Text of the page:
An icon writer is born, not made. Like all great artists, she or he can not not paint. It is the reason for one’s very existence. This feeling consumes you and infiltrates most areas of your daily life. You study icons, read about icons, go to museums showing icons, speak to other iconographers. You take lessons. But the lessons are only the first step on the journey. And it is here where the journey for many begins and ends, for reasons within or without the student. For most, and the vast majority, the journey ends because they hobble themselves with the inability to paint a stroke without some instructor or other giving them approval — they need external validation. And thus, they begin more and more to rely on another’s eye and touch and never develop their own. These people need as much guidance painting their tenth icon as they do their first. It is often the simplest and silliest of things, the mixing of a shade or tone perhaps, and they are permanently fixed in the universe of the kindergarten class, preferring to wait for the instructor to give assent and instructions yet again. They have handicapped themselves with their phantom insecurities built into phantasms within their own imaginations. Yet, like God, iconography can be most forgiving, lines and colors easily removed with egg wash or razor blade and tried again, nothing lost. Ah, well.
I wish I could teach everyone to just take the plunge-hold their nose and jump in. But I think it has been best said in the following:
I wake to sleep, and take my waking slow.
I feel my fate in what I cannot fear.
I learn by going where I have to go.
You should not fear to try anything when you are learning. Application is everything, and any first year teacher will tell you that. Be bold! It is only when you begin to work on your own, without the teacher that you really know what it is you don’t know, and still need to learn. It is only in the work repeated and repeated and repeated that your hand and brain begin to acquire the refinement and grace you have been working toward. Malcolm Gladwell, author of “Tipping Point” has stated that through research it is found that 10,000 hours of application are required in order for a person to master any skill. In my personal professional experiences as a librarian and teacher, I have found this to be so.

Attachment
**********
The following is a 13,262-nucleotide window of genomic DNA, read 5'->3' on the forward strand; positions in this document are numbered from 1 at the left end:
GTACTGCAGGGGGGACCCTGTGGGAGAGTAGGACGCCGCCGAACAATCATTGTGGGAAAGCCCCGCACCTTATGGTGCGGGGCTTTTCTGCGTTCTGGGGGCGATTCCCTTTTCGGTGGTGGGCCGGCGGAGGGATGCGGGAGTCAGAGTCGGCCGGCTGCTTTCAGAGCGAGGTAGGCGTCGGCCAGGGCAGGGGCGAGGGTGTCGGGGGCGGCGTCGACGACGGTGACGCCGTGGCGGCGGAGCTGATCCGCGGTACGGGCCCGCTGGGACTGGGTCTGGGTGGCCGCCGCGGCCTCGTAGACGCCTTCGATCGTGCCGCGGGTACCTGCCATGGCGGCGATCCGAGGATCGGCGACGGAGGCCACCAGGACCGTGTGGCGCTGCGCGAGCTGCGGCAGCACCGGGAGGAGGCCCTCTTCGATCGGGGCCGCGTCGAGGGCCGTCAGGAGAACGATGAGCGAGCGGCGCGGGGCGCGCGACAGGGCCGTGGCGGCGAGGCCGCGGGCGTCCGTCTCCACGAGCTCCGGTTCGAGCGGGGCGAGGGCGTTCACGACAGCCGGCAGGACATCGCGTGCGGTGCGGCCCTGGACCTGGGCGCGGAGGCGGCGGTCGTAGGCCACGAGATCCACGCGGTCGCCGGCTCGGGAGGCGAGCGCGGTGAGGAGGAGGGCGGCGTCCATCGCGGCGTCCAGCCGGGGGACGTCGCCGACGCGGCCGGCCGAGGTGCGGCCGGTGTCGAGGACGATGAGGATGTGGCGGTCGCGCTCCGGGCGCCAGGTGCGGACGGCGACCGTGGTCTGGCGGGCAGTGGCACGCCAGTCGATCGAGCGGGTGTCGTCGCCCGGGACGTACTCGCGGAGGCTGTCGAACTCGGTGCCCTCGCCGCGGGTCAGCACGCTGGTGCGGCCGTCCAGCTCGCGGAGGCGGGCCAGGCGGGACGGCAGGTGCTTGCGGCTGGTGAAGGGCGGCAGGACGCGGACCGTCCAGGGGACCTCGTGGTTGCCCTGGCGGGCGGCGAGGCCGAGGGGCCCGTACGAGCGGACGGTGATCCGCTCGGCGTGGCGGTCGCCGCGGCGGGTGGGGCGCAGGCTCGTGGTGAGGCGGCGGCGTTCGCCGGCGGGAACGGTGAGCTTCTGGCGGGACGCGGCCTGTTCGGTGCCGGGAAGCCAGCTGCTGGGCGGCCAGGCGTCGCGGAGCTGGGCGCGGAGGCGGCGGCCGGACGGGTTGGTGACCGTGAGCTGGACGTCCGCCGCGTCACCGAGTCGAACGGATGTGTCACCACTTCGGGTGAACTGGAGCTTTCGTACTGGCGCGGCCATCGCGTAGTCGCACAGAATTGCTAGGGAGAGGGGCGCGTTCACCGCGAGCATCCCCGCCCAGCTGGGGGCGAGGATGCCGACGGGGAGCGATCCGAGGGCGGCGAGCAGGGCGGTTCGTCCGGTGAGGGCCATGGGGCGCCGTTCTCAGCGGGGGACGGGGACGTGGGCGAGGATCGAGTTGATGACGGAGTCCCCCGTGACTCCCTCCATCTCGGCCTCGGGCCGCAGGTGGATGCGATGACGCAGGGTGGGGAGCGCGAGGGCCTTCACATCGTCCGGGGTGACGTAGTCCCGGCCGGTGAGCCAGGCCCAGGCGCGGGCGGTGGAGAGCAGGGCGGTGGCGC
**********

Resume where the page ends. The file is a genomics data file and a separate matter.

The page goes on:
So for the past two years, even though I had only had 10 prior days of iconography lessons, even though my work would be considered base beginner level, I held my nose and jumped in. I had to. My destiny demanded it of me. I began making my own boards and buying supplies all over the world. I began painting full-time. I began to see where I was. I began to see where I had to go. And little by little my work improved. Now I paint in my studio surrounded by shelves full of beautiful icons whose eyes watch me as I work. I find them the best of company. They show me all the places I’ve been, and all the beauty I have seen and felt. They urge me on. My fate has always been to be an icon painter. I have taken a long and sometimes painful road to get here. The icons know. They have been waiting for me all these years.
see my icons at http://www.frangelicoblueicons.com